Blogs by this author:

  • A holiday concert featuring original music will be presented at Ashawagh Hall on Thursday by Job Potter and Friends, along with special guest Fred Raimondo, beginning at 7:30.

    The annual concert now in its sixth year has become a community tradition. Admission is free, but donations will be accepted.

  • A hearing on the purchase of two parcels in Amagansett will be held at East Hampton Town Hall on Thursday night.
  • A ceremony to dedicate a dogwood tree and plaque commemorating Anna Mirabai Lytton, a 14-year old Springs girl who died three years ago after being struck by a car, took place on Wednesday in East Hampton Village.
  • A New York State training program in “citizens’ preparedness,” designed to provide information and tools to help residents prepare for and respond to emergencies and to recover from them as quickly as possible, will be presented on March 22 at the East Hampton Village Emergency Services Building on Cedar Street, from 6 to 8 p.m.

  • Consultants who will help East Hampton Town develop plans for the nonresidential areas of each of the town's hamlets will hold meetings next week to hear the public's thoughts and concerns.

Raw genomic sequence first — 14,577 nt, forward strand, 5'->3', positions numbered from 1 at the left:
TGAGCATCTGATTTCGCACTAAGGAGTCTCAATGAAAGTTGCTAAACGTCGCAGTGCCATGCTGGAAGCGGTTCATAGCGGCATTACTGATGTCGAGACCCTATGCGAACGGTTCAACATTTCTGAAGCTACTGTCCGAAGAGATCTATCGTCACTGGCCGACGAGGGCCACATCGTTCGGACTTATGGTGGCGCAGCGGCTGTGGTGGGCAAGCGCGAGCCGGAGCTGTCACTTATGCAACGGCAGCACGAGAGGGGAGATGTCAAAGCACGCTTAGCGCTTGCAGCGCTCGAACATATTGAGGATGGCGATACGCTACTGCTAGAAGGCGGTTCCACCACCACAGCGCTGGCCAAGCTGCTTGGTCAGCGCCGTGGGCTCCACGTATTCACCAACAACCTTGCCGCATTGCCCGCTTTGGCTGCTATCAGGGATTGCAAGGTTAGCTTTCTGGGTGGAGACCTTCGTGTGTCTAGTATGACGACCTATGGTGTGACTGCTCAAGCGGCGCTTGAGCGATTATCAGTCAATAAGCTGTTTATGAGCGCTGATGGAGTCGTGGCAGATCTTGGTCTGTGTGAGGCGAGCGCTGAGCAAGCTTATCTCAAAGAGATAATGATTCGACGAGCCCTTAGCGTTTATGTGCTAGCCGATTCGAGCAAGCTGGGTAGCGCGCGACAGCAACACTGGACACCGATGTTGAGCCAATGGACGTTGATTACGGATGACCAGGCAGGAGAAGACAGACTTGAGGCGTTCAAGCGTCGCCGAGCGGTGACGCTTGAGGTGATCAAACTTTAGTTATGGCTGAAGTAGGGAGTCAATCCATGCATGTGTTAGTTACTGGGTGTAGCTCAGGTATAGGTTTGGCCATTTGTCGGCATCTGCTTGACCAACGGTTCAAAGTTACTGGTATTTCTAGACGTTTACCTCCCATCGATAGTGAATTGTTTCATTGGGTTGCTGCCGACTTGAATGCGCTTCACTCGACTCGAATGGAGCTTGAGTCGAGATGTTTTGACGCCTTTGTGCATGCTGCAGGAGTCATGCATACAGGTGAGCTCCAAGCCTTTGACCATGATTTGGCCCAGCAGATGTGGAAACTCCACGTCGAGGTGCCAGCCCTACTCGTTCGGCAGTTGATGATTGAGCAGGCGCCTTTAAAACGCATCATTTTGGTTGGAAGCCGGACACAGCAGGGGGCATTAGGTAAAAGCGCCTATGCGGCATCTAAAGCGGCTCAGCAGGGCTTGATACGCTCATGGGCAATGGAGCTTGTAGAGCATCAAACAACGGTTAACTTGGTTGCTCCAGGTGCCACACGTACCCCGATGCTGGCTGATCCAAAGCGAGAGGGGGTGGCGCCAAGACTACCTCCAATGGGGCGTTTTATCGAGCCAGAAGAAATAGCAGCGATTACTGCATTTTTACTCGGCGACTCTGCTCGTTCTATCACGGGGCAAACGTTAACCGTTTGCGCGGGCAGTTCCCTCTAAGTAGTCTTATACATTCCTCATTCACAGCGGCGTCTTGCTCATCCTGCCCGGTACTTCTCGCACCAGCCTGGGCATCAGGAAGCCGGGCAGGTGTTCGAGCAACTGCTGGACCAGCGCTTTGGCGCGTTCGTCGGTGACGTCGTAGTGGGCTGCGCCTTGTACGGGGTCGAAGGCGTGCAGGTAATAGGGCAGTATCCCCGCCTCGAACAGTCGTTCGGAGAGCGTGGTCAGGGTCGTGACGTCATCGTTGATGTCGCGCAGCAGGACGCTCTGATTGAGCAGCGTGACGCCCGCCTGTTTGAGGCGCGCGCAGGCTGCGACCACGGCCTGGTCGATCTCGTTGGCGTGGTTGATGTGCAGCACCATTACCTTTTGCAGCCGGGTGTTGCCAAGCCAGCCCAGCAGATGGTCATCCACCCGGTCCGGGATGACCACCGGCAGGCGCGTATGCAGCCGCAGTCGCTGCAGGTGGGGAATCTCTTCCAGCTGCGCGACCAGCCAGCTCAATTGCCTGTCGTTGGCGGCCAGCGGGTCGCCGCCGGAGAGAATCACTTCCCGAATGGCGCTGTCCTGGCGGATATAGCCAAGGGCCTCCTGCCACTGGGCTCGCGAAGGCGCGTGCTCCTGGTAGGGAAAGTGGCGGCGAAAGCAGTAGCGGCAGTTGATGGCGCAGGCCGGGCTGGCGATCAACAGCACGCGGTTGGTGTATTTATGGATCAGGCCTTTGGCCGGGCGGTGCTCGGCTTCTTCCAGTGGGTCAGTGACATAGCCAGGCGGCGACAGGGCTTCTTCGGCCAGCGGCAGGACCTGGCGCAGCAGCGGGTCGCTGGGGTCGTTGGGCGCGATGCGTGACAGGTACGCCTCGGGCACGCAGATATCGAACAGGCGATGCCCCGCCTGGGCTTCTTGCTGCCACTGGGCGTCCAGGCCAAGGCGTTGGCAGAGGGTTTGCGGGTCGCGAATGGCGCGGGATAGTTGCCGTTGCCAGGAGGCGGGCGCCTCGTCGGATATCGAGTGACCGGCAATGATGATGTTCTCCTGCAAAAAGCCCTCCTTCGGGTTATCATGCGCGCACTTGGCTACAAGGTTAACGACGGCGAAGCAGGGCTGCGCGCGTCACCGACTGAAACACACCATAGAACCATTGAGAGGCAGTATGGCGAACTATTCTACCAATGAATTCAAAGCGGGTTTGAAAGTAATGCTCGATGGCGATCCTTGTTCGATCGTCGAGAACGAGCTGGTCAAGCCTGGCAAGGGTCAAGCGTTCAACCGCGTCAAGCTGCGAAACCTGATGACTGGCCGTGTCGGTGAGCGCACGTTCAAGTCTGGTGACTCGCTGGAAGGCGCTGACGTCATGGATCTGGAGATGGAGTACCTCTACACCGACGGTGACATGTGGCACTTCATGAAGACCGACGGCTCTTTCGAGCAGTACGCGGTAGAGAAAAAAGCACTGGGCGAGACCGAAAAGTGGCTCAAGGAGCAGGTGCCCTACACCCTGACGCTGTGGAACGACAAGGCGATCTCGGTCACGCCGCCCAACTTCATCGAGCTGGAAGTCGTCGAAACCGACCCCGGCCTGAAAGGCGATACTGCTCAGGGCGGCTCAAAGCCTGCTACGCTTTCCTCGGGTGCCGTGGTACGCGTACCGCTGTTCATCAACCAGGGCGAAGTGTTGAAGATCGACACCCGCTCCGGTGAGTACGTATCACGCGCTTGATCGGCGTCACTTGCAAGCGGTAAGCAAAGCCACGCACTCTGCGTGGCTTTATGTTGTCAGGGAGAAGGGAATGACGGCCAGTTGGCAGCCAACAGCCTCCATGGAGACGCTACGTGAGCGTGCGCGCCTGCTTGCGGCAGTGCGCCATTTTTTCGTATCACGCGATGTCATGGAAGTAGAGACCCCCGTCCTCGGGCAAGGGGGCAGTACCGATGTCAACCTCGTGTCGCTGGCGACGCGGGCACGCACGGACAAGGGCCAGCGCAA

• Plans for future energy generation on the East End to meet growing power needs are on the Long Island Power Authority's agenda, with key decisions to be made this spring, and renewable energy advocates are urging residents to speak out at a LIPA board of trustees meeting on Wednesday.
  • A group called Montauk Locals is urging concerned residents to gather at the Montauk Firehouse at 9:30 a.m. Tuesday to greet the East Hampton Town Board, which will be having a 10 a.m. meeting there.
  • The East Hampton Town Board voted unanimously on Tuesday night to enact an overnight curfew at East Hampton Airport, from 11 p.m. to 7 a.m., and to extend that curfew from 8 p.m. to 9 a.m. for planes that fall into a "noisy aircraft" category.
  • An electric-vehicle charging station, newly installed at East Hampton Town Hall, will be unveiled at 9 a.m. Friday at an event sponsored by the town board and the Natural Resources Department. The public has been invited.

    The station is in front of the police annex at the town hall campus on Pantigo Road. It use will be demonstrated, using electric vehicles provided by Buzz Chew Chevrolet and Tesla Motors, whose representatives will be on hand to answer technical questions.

  • East Hampton Town will provide trash bags and gloves to volunteers pitching in on Saturday for the Ocean Conservancy’s International Coastal Cleanup Day.

    Individuals and groups have been invited to collect trash on any beach. Participants will be asked to fill out an Ocean Conservancy data collection form, which the town will provide, to record the type of debris found. The information will be used by the organization to identify debris “hotspots” and issues, raise awareness, and help communities adopt policies that will contribute to cleaner oceans.